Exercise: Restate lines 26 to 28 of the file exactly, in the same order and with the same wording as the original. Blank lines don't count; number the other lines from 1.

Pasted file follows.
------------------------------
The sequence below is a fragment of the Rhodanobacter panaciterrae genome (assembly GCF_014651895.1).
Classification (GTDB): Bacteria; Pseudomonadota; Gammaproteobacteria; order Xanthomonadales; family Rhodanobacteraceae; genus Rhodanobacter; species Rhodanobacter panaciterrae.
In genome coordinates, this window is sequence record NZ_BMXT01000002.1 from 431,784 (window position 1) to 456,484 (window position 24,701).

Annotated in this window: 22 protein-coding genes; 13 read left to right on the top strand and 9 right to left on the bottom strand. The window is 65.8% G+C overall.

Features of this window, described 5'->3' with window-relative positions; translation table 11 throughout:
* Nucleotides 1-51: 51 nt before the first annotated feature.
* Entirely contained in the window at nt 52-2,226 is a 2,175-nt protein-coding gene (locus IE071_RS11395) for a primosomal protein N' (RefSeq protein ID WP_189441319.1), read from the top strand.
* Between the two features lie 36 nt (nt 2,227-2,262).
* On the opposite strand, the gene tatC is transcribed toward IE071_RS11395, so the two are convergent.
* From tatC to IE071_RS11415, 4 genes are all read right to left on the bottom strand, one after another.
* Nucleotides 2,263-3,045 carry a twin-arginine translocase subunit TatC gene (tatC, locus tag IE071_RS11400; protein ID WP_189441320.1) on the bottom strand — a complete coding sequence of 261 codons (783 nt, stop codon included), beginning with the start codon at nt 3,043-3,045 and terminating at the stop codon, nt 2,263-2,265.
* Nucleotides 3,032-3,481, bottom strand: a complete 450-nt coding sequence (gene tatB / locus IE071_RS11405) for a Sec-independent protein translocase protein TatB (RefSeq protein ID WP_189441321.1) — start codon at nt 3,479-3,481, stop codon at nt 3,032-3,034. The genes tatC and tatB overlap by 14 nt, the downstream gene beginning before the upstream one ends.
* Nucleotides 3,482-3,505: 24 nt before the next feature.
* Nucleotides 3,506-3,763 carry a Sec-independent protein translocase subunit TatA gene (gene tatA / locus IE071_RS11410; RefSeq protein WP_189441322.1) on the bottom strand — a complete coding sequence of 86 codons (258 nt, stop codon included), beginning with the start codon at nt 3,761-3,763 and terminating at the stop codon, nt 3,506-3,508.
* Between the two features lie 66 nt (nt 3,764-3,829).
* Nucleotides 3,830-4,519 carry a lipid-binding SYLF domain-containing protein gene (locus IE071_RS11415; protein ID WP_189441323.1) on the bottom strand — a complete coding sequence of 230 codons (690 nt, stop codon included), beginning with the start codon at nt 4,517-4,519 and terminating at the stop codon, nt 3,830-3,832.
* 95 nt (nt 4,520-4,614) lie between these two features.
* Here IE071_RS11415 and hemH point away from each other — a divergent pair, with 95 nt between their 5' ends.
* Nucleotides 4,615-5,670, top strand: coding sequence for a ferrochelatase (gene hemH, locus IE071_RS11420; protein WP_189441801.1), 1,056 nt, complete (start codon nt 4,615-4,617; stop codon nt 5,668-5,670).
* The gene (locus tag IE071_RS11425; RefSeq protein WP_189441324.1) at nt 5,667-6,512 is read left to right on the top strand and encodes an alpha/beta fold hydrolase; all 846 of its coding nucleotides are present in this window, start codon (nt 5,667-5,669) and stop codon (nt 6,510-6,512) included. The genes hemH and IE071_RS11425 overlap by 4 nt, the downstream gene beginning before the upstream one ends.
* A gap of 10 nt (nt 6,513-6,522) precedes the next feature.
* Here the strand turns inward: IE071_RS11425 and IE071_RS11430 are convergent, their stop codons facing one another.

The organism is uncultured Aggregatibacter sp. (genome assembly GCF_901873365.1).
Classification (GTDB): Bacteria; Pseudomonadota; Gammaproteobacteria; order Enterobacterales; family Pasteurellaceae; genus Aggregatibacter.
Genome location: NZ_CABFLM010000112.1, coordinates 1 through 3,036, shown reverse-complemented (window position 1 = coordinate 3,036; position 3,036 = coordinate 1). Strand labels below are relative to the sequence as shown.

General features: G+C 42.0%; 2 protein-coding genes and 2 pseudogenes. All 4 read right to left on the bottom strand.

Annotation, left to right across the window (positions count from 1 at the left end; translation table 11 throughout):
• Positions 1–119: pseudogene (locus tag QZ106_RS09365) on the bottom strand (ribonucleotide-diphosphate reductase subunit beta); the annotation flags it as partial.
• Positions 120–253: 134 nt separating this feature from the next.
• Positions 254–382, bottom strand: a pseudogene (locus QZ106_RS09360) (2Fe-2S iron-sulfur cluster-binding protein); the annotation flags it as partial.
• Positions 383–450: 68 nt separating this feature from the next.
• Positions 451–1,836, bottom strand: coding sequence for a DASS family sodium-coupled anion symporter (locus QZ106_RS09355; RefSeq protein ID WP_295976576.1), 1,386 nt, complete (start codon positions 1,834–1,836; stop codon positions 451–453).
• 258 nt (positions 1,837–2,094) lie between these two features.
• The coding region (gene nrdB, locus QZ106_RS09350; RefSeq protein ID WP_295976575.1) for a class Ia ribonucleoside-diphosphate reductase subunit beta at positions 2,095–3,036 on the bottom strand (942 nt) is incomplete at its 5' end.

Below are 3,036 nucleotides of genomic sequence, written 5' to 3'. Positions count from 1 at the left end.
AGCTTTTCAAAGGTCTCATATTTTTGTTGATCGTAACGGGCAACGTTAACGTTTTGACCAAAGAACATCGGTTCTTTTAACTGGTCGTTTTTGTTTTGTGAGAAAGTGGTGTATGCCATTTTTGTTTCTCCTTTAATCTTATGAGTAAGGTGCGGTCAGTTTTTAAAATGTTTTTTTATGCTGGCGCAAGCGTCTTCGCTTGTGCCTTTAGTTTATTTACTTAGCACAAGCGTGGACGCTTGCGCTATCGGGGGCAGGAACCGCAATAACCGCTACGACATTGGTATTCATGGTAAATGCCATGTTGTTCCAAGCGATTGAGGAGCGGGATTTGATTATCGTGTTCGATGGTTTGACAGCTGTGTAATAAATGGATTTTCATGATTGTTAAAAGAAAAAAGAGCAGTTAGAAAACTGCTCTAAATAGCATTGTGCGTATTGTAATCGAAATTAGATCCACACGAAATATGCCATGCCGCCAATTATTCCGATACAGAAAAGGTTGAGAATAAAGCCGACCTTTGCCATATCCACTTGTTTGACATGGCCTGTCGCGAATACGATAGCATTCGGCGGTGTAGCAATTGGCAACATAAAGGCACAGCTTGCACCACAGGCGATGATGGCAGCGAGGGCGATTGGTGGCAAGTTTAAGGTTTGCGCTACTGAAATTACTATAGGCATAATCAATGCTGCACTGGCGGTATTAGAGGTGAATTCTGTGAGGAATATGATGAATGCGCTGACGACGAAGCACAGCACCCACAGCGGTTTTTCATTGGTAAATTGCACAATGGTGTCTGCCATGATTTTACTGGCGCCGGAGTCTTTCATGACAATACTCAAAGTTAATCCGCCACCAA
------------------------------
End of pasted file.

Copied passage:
General features: G+C 42.0%; 2 protein-coding genes and 2 pseudogenes. All 4 read right to left on the bottom strand.

Annotation, left to right across the window (positions count from 1 at the left end; translation table 11 throughout):
• Positions 1–119: pseudogene (locus tag QZ106_RS09365) on the bottom strand (ribonucleotide-diphosphate reductase subunit beta); the annotation flags it as partial.